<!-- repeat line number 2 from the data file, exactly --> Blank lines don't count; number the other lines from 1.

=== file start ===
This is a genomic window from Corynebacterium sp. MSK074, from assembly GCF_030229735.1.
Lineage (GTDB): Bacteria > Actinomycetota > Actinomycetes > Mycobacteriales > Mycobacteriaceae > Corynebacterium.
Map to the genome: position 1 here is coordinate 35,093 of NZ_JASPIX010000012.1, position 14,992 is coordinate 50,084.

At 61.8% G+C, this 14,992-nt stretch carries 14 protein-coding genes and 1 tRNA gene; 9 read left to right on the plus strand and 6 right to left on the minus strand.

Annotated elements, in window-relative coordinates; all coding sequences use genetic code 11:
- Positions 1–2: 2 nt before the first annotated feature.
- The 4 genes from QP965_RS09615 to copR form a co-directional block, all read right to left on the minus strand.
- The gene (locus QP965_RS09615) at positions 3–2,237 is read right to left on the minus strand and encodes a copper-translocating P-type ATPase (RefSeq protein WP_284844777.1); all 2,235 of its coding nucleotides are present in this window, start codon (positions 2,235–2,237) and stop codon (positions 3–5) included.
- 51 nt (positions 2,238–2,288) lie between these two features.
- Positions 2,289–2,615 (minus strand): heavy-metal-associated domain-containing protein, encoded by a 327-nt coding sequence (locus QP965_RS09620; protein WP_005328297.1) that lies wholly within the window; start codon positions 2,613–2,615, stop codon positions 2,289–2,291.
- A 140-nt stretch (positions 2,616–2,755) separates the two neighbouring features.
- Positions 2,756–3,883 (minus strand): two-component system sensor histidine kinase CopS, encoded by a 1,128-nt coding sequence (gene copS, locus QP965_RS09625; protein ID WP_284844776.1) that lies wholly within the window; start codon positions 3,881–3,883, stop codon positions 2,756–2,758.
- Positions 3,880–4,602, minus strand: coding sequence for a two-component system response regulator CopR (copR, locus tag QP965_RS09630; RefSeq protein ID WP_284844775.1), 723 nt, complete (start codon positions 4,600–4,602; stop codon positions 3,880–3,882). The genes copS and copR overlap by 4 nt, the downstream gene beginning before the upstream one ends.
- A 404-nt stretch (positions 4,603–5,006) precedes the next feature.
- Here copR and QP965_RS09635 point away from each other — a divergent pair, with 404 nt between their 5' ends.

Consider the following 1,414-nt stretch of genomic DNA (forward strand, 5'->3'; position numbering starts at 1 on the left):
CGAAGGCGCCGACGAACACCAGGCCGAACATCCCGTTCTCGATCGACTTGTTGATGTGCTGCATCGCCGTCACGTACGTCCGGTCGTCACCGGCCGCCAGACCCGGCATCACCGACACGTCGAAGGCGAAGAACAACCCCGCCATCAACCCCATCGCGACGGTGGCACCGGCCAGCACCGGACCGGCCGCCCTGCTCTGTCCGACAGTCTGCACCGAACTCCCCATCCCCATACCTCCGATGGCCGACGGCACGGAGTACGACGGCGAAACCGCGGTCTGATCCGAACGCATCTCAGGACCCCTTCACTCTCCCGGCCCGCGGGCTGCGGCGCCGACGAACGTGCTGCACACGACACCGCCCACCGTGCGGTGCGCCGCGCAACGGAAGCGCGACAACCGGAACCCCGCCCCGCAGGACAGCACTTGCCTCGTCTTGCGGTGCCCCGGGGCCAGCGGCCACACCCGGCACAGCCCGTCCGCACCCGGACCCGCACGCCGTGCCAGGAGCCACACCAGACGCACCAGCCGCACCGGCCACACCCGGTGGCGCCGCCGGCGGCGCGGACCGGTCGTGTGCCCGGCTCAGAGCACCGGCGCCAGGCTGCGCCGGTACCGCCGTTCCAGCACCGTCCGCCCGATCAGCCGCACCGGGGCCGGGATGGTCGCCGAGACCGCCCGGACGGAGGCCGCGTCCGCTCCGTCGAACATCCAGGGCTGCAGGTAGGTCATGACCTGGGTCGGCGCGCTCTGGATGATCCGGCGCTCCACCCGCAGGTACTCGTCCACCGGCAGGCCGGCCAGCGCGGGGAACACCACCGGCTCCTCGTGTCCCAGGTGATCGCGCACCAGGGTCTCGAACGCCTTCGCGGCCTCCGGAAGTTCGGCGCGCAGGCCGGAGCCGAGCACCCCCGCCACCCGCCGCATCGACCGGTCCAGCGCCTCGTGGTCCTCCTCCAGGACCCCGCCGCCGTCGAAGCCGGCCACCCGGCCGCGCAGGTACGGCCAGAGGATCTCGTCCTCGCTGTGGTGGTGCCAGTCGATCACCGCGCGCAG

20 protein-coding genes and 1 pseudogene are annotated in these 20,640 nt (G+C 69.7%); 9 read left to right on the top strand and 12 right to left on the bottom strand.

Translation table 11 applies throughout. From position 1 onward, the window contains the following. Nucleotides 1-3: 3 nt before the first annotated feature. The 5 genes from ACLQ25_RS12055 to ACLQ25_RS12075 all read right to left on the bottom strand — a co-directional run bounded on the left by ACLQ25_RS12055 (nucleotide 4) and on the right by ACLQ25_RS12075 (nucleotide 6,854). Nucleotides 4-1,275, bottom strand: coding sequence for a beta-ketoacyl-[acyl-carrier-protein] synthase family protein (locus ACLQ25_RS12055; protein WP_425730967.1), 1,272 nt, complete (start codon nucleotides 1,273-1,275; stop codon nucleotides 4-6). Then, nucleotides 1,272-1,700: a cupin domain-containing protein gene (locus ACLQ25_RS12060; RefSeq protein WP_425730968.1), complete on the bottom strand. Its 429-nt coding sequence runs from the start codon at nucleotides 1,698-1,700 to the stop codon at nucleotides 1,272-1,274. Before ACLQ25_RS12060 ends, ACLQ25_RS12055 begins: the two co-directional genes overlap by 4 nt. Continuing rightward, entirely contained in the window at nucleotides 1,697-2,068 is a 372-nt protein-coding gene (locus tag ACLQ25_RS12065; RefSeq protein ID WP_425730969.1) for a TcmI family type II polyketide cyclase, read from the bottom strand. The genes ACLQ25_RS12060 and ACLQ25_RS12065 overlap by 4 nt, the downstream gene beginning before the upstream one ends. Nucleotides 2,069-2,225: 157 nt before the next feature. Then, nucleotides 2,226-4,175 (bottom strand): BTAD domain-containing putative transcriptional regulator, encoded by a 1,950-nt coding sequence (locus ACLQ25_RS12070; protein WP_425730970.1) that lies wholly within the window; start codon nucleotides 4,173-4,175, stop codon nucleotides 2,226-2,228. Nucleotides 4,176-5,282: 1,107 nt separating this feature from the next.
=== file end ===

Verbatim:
Lineage (GTDB): Bacteria > Actinomycetota > Actinomycetes > Mycobacteriales > Mycobacteriaceae > Corynebacterium.